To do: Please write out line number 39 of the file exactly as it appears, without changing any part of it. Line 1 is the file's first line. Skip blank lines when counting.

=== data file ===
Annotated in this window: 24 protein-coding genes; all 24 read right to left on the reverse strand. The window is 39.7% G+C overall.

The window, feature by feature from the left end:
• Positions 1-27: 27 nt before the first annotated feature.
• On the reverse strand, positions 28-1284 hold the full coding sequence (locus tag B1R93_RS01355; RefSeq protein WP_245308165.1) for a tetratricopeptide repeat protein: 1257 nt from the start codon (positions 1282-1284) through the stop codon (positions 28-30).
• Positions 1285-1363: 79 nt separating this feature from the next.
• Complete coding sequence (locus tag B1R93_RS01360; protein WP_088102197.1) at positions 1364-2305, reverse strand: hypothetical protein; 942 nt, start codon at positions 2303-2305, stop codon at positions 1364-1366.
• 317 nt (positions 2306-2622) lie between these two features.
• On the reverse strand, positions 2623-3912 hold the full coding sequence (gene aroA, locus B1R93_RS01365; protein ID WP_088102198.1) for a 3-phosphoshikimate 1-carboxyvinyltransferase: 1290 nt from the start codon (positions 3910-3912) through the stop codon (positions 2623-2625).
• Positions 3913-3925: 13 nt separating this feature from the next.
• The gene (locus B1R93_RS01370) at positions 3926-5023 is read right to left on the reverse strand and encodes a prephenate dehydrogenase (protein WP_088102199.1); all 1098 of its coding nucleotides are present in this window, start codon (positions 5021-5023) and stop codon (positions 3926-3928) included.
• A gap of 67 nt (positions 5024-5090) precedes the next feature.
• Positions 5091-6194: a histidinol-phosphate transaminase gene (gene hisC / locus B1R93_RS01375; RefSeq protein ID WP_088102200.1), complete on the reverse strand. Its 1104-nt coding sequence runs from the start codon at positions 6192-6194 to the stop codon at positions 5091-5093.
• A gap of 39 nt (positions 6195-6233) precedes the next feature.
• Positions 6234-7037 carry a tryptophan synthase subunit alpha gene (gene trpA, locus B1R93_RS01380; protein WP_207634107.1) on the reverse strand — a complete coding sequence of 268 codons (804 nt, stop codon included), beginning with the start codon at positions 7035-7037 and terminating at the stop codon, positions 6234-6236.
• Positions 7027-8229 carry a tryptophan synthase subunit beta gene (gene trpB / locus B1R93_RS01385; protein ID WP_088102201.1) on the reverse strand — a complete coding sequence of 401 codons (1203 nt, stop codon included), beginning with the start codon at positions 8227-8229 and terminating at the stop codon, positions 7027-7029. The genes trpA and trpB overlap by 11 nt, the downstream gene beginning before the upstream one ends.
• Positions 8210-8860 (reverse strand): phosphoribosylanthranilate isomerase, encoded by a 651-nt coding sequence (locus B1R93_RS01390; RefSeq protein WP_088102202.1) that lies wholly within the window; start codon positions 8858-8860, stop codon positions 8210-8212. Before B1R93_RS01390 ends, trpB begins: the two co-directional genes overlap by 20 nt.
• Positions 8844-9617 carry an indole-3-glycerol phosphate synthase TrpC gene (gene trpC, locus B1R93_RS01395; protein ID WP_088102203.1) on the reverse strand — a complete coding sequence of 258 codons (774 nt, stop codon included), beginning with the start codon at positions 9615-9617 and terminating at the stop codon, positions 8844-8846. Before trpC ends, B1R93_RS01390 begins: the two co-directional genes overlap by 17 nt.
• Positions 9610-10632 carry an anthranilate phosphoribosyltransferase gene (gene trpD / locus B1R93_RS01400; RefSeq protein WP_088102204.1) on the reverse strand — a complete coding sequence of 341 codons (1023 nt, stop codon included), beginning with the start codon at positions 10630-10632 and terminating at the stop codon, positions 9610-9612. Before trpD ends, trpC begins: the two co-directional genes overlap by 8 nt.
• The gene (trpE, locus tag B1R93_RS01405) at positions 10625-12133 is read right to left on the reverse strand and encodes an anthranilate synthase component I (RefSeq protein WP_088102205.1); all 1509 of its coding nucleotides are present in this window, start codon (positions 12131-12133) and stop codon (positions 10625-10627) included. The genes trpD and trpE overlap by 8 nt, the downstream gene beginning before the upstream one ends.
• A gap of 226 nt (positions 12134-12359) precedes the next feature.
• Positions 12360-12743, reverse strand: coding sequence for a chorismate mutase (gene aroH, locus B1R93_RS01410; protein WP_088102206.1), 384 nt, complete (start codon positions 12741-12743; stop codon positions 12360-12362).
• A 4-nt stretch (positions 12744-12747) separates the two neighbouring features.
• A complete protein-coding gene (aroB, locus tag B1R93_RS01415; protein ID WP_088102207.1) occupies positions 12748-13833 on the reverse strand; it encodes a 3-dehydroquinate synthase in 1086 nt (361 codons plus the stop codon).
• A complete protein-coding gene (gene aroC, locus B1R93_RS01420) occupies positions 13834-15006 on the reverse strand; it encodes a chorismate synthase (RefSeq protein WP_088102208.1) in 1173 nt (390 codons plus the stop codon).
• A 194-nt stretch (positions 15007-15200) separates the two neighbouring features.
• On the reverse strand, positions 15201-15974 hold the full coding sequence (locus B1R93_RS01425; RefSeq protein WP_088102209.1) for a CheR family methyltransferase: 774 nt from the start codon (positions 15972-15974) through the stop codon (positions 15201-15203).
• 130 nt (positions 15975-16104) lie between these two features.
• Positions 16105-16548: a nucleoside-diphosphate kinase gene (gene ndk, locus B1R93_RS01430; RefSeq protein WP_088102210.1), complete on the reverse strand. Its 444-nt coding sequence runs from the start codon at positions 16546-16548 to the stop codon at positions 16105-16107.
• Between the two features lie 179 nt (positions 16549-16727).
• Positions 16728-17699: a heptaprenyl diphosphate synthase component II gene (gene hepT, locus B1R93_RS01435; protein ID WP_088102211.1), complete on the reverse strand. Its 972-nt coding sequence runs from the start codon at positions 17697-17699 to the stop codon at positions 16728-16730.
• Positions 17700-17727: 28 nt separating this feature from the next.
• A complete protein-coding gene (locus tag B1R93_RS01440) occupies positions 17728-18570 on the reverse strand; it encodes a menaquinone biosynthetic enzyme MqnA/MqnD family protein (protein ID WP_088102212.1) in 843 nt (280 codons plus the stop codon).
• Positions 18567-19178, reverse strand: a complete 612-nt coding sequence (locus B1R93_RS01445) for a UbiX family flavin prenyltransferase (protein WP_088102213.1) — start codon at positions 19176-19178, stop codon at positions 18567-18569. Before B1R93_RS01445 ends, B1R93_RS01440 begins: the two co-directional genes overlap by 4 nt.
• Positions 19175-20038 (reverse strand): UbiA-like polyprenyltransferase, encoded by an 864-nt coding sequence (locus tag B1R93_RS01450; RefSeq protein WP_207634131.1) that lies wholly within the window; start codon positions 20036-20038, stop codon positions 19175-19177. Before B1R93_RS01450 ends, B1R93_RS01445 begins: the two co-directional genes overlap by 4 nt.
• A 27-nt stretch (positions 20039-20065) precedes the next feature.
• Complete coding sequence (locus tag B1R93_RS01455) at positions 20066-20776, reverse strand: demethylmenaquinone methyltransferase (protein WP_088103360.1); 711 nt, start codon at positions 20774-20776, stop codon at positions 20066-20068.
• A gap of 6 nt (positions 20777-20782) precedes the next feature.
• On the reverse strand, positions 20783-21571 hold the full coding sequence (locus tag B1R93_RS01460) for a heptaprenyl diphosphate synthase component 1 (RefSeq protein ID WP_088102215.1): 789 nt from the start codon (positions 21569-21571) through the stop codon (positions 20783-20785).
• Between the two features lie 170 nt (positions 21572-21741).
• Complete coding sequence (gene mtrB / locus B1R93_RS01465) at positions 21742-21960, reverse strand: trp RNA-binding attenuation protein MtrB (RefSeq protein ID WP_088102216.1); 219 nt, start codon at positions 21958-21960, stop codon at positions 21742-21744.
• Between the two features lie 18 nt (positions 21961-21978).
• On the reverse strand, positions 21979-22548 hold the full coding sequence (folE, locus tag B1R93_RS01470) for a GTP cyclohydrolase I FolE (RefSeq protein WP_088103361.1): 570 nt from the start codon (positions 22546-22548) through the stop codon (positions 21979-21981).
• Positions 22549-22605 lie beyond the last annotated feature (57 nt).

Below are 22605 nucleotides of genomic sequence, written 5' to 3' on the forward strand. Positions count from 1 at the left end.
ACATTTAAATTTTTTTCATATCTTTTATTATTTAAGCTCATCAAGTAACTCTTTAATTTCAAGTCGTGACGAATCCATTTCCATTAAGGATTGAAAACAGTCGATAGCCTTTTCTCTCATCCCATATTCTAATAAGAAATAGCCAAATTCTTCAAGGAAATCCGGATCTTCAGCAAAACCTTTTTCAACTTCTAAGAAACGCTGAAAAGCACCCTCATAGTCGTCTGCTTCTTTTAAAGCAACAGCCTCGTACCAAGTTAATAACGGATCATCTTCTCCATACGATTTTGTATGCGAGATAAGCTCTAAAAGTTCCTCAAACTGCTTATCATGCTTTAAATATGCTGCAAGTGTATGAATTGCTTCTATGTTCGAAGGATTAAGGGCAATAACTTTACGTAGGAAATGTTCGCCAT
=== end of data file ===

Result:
• Between the two features lie 170 nt (positions 21572-21741).